2 The Basic Principles of American Court Organization JurisdictionTrial and Appellate CourtsDual Courts
3 Jurisdiction Types of Jurisdiction Jurisdiction is the power of a courtto decide a dispute.Types of JurisdictionGeographicalSubject MatterHierarchical
4 TRIAL and APPELLATE COURTS Trial CourtsAll cases begin hereFinders of factPlea or trialWitnesses appear only in trial courtsOpinions are rareAppellate CourtsEnsure that trial courts interpret the law correctlyMay make new lawNo trial, witnesses, or juriesOpinions are common and many are written
5 includes one national court separate court systems for each Dual Court SystemThe Dual Court Systemincludes one national courtplusseparate court systems for eachof the 50 states and theDistrict of Columbia.
6 Question Is our dual court system effective Or, should we revert to a singular system?
7 The FEDERAL COURT STRUCTURE U.S. Magistrate CourtsU.S. District CourtsU.S. Courts of AppealsU.S. Supreme Court
8 U.S. MAGISTRATE JUDGESThe position was created in 1968 and is housed within the judicial branch, however, they are not Article III judges.There jurisdiction includes both civil and criminal cases.They are similar to state trial court judges of limited jurisdiction – except, they do not try and sentence felony defendants, however, they can participate in all felony trial stages leading up to trial, i.e., preliminary hearings, bail, and issuing search warrants.They are selected by district court judges.They review but do not decide prisoner petitions.
9 U.S. DISTRICT COURTSThere are 94 U.S. District Courts in the U.S. with at least one in every state.They are courts of original jurisdiction for all major violations of federal criminal law.The President nominates district court judges and they are approved by the Senate – usually, they serve for life terms.They handle both civil and criminal cases plus prisoner petitions.There is one U.S. Attorney per district court who is nominated by the President and confirmed by the Senate (they serve at the pleasure of the President).District court judges are assisted by bankruptcy judges who are adjuncts of the court appointed by the court of appeals for 14 year terms.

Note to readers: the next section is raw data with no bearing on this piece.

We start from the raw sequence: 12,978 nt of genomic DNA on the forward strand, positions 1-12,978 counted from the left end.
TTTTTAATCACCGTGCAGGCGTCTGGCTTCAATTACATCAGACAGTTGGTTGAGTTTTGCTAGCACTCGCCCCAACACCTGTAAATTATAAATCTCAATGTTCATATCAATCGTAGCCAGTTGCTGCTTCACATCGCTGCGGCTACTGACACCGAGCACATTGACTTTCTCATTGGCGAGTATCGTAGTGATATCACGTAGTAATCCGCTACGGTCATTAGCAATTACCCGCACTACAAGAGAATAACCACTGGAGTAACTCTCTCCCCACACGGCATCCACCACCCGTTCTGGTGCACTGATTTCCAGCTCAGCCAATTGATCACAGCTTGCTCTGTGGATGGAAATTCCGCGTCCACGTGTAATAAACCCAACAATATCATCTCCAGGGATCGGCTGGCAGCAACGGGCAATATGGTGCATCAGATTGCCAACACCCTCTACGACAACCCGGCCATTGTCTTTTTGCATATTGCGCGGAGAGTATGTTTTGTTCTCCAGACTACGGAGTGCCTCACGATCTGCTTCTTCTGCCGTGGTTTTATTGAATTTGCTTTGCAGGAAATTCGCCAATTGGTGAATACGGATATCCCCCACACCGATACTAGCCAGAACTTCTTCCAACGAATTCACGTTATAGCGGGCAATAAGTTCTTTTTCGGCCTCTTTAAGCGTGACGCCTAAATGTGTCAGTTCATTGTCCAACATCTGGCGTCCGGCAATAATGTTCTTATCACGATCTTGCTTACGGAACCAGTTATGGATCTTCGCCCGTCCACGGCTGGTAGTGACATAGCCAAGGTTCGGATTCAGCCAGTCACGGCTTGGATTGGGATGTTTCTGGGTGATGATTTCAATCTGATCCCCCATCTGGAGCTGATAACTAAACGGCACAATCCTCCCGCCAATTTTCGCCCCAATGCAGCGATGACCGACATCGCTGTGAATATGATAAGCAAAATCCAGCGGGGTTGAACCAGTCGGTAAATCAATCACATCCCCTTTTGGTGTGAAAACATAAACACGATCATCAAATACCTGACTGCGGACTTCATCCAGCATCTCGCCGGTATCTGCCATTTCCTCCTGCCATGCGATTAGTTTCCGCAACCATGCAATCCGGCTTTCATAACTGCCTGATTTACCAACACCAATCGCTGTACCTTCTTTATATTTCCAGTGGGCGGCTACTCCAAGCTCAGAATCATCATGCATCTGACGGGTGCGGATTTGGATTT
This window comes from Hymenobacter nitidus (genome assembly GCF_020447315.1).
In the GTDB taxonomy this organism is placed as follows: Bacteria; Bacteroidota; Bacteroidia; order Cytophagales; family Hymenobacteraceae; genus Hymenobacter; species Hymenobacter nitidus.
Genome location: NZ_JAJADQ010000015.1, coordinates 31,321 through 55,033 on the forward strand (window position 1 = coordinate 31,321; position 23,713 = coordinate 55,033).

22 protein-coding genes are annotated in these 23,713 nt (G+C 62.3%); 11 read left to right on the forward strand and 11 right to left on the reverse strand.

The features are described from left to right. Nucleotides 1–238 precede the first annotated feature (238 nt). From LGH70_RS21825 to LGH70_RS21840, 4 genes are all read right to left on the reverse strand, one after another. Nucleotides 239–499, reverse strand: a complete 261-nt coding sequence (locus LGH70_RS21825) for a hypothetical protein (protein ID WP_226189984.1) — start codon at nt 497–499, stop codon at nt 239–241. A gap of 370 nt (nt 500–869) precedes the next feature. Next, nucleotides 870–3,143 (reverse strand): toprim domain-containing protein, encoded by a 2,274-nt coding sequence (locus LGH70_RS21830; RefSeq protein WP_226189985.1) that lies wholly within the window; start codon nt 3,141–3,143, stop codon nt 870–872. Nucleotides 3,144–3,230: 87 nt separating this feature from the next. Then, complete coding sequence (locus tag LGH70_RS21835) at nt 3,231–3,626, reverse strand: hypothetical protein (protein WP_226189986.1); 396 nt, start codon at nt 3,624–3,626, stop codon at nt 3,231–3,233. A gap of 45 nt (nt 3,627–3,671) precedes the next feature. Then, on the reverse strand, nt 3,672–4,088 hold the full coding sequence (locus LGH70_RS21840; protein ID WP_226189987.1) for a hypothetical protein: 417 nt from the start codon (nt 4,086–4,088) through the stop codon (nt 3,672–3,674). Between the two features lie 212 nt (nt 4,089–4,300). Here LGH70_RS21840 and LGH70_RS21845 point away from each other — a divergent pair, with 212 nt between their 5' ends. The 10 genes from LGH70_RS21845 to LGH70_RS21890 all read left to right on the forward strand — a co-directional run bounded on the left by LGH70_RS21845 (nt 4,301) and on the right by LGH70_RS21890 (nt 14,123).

11 on state and local criminal justice officials and agencies? DISCUSSION QUESTIONWhat is the impact offederal civil lawon state and local criminal justiceofficials and agencies?
12 U.S. COURTS OF APPEALSThe U.S. Courts of Appeals are Article III courts.U.S. Courts of Appeals are also considered as ‘courts of last resort’ which include 12 circuits.Courts of appeals judges are nominated by the president and approved by the Senate.Three-judge panels*Key term: En banc.
13 U.S. SUPREME COURTThe U.S. Supreme Court is an Article III court that selects which cases it will decide.Supreme Court justices are nominated by the president and confirmed by the Senate.The U.S. Supreme Court is composed of nine justices: eight associate and one chief justice.Writ of certiorari and the rule of four.The legal issue must involve a federal question; either a violation of federal law or the U.S. Constitution.They handle approximately 80 cases per year and their decisions are geared to set policy for the entire nation.
14 Types of Specialized Courts Constitutional courts – Article III courts. Full-time judges that are appointed (lifetime). Examples include: district courts and courts of appeal.Legislative courts – Article I courts. Full-time judges that are appointed (specific term). Examples include: bankruptcy judges and magistrates.Types of Specialized CourtsTribal Courts (Article I)Tax Courts (Article I)Court of Federal Claims (Article I)Court of Veterans Appeal (Article I)Court of Int’l Trade (Article III)U.S. Court of Appeals of the Armed Services (Article I)Court of Appeals for the Federal Courts (Article III)
15 Discussion Question With regard to “Military Noncombatants,” Explain the presidential authority under theMilitary Trials and Enemy Combatants Act (2006)
16 THE ADMINISTRATIVE AGENCIES OF FEDERAL COURTS Chief Justice – supervisory authority of the federal judicial system. The Chief Justice serves on the Judicial Conference of the U.S. and the Federal Judicial Center as well as appoints key administrative personnel.Judicial Conference of the United States – Administrative policy making organization of the federal judicial system.Administrative Office of the U.S. Courts – Responsible for day-to-day administrative tasks of the federal judicial system, i.e., budgets, lobbying and liaison, and proposing changes to court rules.
17 THE ADMINISTRATIVE AGENCIES OF FEDERAL COURTS (cont’d) Federal Judicial Center – Responsible for research and training for the federal judiciary.Judicial Councils – The basic administrative unit of a federal judicial circuit. A judicial council administers and monitors caseload and judicial assignments.U.S. Sentencing Commission – The sentencing commission is an independent agency in the judicial branch. It established the federal sentencing guidelines (1987) and is responsible for research, evaluation, and development of sentencing issues.
18 When should state crimes QuestionWhen should state crimesbecomefederal violations?For example, hate crimes, stalking, violence against women, gun control
19 Question With rising federal case loads, should we increase the number of federal judges,or should we reduce federal jurisdiction?